“Associated Risks” of Trumpet Pedal Tones

Quite a bit ago now in the comments section of another post, Lyle (check out his Music Therapy blog) asked me about what I had referred to as the “associated risks” of practicing pedal tones. I have a number of times recommended here that trumpet players avoid practicing many pedal tones or even avoid them altogether. In my opinion, the benefits trumpet players get from pedal tones can be achieved by practicing other things. Furthermore, sometimes players on all brass play their extreme low range in a way that is fundamentally different from how they play the rest of the range. This encourages bad habits in the rest of the range, hence my comment about “associated risks.”

First, a definition of terms to help avoid confusion. Pedal tones on most brass instruments are usually defined as the fundamental pitch (“pedal” Bb on trombone, for example). The next partial up in the overtone series is an octave up, then the perfect 5th, etc. You will see in standard literature the occasional pedal tone called for tuba, and the rest of the low brass and horns see them fairly frequently in standard solo and orchestral repertoire.

Trumpets are a slightly different animal, though. First, the design of the trumpet has an acoustical impedance that makes their “pedal C” below the treble clef staff not quite function acoustically quite the same way it does on the other brass. Furthermore, trumpet players usually talk about the pitches between low F# and pedal C also as “pedal tones.” In contrast,  other brass players tend to call those “fake tones.” You essentially are bending the pitch lower than it wants to slot, there’s no partial there to actually play. All these “pedal tones” rarely show up in the standard trumpet literature and when they do, they usually used as a special effect.

So for the purpose of my discussion here, I’m mainly writing for trumpet players, not the other brass instrumentalists. The other brass instruments not only have to play pedal tones in musical situations much more, but also the construction of the instruments tend to make playing pedal tones properly much easier. That said, there are situations where I would instruct a student on any other brass to temporarily stop playing pedals (or even just below a certain low pitch) because the way he or she is playing them is similar to what’s happening with the trumpet pedal tones as I’ll be describing them.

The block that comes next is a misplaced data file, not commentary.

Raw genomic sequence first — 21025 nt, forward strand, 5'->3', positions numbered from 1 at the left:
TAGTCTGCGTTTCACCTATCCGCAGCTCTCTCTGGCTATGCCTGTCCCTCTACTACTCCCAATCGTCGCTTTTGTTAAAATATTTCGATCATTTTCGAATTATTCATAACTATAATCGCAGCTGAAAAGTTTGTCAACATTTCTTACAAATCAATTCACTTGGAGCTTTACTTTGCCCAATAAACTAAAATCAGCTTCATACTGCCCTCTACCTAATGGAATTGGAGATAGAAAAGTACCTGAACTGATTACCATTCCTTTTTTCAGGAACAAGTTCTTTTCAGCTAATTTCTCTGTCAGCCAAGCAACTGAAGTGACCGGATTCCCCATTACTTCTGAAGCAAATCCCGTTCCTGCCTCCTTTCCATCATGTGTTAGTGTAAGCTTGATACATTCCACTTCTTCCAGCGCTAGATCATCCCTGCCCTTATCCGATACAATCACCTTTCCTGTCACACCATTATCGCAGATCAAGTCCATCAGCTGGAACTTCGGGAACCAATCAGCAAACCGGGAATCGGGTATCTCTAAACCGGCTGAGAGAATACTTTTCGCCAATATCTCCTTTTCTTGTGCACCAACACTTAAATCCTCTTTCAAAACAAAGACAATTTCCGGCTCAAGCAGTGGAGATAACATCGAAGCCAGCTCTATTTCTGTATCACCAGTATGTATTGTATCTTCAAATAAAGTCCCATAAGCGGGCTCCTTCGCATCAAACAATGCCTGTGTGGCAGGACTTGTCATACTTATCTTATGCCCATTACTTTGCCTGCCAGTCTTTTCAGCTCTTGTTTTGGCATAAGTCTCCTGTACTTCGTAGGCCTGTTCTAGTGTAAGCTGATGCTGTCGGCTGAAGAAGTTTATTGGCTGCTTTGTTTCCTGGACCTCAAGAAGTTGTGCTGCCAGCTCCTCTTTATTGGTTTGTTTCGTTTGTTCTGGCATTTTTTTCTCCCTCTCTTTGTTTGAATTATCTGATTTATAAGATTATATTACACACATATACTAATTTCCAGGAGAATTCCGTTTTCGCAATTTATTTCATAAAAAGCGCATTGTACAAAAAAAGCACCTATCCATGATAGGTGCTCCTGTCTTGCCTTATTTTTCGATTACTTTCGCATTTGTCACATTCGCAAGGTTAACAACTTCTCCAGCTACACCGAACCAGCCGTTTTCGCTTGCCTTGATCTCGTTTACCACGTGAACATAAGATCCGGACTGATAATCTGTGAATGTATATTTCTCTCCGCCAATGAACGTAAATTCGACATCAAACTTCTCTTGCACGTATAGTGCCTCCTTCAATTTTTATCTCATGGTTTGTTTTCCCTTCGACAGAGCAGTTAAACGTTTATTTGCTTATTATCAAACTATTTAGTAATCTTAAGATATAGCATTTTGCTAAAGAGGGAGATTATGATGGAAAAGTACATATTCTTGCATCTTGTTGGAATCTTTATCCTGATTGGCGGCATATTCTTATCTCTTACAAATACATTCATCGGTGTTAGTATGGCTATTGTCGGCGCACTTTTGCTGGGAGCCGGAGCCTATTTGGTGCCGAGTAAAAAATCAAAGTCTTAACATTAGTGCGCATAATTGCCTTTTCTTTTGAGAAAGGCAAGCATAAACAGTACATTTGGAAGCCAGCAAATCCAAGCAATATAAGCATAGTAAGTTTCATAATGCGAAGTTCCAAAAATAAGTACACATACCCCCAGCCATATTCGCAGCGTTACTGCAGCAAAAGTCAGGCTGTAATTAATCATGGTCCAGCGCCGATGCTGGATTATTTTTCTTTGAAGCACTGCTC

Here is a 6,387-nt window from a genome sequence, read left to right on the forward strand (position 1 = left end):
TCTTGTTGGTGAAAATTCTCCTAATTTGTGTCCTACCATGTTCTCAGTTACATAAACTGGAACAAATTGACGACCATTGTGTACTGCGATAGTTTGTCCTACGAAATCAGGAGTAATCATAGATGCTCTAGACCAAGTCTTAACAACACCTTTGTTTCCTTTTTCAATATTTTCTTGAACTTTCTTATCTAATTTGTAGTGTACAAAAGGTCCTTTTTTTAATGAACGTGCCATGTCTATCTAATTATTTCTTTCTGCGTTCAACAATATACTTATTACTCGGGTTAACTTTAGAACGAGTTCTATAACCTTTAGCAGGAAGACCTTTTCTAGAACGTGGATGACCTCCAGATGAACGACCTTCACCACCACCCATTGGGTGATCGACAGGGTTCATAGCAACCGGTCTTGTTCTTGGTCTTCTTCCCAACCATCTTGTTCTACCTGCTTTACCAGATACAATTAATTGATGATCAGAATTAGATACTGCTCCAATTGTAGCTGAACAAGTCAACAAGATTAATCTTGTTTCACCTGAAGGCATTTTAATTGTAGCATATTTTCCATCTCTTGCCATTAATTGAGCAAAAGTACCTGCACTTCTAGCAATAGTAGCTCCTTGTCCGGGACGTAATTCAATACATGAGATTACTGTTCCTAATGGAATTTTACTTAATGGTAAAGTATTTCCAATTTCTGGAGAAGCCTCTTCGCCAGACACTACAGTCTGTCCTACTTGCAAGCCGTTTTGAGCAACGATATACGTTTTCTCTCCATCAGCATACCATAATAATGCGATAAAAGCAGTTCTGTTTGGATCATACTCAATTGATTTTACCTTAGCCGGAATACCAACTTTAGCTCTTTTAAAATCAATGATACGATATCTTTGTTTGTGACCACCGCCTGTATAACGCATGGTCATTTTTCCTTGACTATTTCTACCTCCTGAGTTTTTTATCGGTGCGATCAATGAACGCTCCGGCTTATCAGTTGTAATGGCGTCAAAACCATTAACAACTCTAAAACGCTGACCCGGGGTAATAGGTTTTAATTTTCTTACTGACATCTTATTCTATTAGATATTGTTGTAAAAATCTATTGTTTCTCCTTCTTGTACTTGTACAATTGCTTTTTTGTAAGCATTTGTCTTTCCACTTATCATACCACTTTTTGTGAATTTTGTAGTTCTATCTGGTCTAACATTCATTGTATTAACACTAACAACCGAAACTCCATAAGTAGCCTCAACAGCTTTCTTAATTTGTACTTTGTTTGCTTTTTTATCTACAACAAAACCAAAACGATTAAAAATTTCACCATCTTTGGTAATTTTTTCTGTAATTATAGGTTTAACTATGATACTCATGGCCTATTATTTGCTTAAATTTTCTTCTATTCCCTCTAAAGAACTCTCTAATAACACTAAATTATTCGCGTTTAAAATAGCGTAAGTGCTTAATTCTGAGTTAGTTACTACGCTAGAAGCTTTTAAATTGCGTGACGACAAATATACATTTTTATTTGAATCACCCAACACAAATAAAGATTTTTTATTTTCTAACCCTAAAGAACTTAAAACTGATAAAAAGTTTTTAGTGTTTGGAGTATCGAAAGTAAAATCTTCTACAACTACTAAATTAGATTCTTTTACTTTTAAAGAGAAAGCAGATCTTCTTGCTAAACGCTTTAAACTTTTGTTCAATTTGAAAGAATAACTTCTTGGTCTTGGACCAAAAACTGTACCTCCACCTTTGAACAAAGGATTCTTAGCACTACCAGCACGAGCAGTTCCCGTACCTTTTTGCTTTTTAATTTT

The gist of my argument here, if you don’t care to read past for the details, is that many brass players will excessively practice playing their extreme low register in a way that works horribly for the rest of the range. Trumpet players in particular, due I believe in part to the construction of the instrument, are prone to developing playing issues from excessive pedal tone practice.

Donald Reinhardt, who was one of the primary sources for my dissertation, was quite adamant that he didn’t want his trumpet students practicing pedal tones.

Many years ago, back in Sousa’s time, a well-known cornet virtuoso accidentally discovered that by the daly practice of sustained, fortissimo, chromatically descending pedal tones (from the pedal “C” on down) with various modes of articulation, the extreme upper tones became playable, at least momentarily. After exhaustive experimentation, however, he found that his “falsetto-type high register” was extremely short-lived. After this time the register would return to less than normal.

One of my eighteen instructors related such a pedal tone case. This performer, however, had lasted for a year and a half before the register reduction became apparent. The pedal theory calls upon enormous amounts of embouchure vibrating area to respond in a very slow, relaxed fashion for the various pedal tones being played. The embouchure formation is then supposed to be capable of tremendous pinching or pucker power for the much tenser, more rapid vibrations of the extreme upper register of the cornet or trumpet. In some cases this immediate upper register response (directly following the pedal tone practice) did result in the playing of a few “falsetto” high tones; however, the results were nil after a few attempts.